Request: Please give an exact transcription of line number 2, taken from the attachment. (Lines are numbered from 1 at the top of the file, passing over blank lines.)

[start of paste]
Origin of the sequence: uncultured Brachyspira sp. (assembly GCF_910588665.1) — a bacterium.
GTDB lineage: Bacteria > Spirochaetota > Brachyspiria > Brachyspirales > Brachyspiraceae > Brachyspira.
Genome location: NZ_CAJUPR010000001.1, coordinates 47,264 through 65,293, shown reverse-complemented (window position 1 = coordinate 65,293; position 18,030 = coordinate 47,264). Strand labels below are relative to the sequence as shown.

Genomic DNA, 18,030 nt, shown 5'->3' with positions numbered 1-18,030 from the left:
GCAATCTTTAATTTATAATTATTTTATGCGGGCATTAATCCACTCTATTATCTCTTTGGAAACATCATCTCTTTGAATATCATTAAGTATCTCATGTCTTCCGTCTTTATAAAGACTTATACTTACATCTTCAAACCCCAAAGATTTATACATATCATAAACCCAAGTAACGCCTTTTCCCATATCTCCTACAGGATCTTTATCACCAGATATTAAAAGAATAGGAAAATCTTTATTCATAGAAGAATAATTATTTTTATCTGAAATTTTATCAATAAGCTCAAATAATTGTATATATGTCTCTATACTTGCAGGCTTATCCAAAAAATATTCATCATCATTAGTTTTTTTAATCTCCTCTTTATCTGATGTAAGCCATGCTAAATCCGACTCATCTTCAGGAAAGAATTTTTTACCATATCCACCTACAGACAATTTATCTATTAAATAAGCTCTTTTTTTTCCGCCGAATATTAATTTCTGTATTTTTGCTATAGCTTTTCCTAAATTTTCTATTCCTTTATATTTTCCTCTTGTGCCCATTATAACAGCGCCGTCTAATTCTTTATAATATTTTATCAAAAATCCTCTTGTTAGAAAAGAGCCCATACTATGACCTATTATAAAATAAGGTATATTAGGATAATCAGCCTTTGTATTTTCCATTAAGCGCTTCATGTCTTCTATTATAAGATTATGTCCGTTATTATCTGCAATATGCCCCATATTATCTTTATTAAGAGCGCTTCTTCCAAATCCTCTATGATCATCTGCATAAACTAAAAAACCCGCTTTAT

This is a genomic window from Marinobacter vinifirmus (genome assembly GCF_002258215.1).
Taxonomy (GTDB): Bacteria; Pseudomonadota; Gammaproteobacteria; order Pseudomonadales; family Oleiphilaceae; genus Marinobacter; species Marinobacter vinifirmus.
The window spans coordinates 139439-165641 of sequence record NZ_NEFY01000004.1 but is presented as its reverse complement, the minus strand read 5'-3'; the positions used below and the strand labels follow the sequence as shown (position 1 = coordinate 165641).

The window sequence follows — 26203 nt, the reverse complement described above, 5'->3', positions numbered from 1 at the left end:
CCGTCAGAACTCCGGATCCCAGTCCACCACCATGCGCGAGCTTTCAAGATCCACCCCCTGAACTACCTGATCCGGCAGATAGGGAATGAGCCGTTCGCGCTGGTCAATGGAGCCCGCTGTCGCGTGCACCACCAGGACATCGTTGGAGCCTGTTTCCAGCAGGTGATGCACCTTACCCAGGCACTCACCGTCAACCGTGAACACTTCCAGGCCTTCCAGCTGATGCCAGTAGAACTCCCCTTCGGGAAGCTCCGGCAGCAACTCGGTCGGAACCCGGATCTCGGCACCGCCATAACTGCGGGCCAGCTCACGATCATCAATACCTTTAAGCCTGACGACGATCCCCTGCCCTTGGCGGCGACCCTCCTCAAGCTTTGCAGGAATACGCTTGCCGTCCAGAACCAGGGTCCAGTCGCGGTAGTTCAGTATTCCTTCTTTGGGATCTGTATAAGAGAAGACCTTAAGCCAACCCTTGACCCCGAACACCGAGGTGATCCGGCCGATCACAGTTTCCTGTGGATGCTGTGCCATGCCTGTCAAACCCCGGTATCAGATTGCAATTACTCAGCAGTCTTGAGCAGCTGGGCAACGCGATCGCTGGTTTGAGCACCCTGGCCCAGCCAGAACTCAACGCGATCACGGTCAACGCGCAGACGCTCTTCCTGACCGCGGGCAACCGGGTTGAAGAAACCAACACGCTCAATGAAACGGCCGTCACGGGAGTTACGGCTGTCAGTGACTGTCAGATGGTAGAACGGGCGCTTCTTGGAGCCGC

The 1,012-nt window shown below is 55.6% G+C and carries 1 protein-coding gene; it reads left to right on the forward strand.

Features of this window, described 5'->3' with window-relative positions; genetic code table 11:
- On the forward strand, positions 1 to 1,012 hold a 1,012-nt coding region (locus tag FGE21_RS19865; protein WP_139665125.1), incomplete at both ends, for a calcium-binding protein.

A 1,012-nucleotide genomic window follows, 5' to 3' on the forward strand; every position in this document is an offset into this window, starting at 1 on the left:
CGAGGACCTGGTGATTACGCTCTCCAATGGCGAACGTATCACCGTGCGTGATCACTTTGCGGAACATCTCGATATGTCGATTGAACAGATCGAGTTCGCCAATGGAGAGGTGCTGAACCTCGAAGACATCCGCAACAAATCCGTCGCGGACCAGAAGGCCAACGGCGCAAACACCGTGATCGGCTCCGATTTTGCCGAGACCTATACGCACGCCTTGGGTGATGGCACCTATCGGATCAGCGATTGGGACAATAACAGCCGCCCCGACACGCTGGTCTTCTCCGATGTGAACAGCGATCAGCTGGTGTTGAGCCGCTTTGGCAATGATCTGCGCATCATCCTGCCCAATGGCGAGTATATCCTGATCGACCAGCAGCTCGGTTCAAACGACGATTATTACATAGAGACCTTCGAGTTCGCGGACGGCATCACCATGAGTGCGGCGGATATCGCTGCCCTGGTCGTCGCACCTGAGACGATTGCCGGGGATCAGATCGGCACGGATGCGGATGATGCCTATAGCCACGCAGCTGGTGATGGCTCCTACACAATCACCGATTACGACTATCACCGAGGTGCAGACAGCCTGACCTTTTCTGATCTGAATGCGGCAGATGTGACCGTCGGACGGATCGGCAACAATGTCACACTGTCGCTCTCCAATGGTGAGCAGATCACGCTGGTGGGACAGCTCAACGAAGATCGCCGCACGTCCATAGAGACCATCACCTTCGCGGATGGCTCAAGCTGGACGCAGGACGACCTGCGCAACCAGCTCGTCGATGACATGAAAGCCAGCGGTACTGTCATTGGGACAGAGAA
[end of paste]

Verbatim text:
GTDB lineage: Bacteria > Spirochaetota > Brachyspiria > Brachyspirales > Brachyspiraceae > Brachyspira.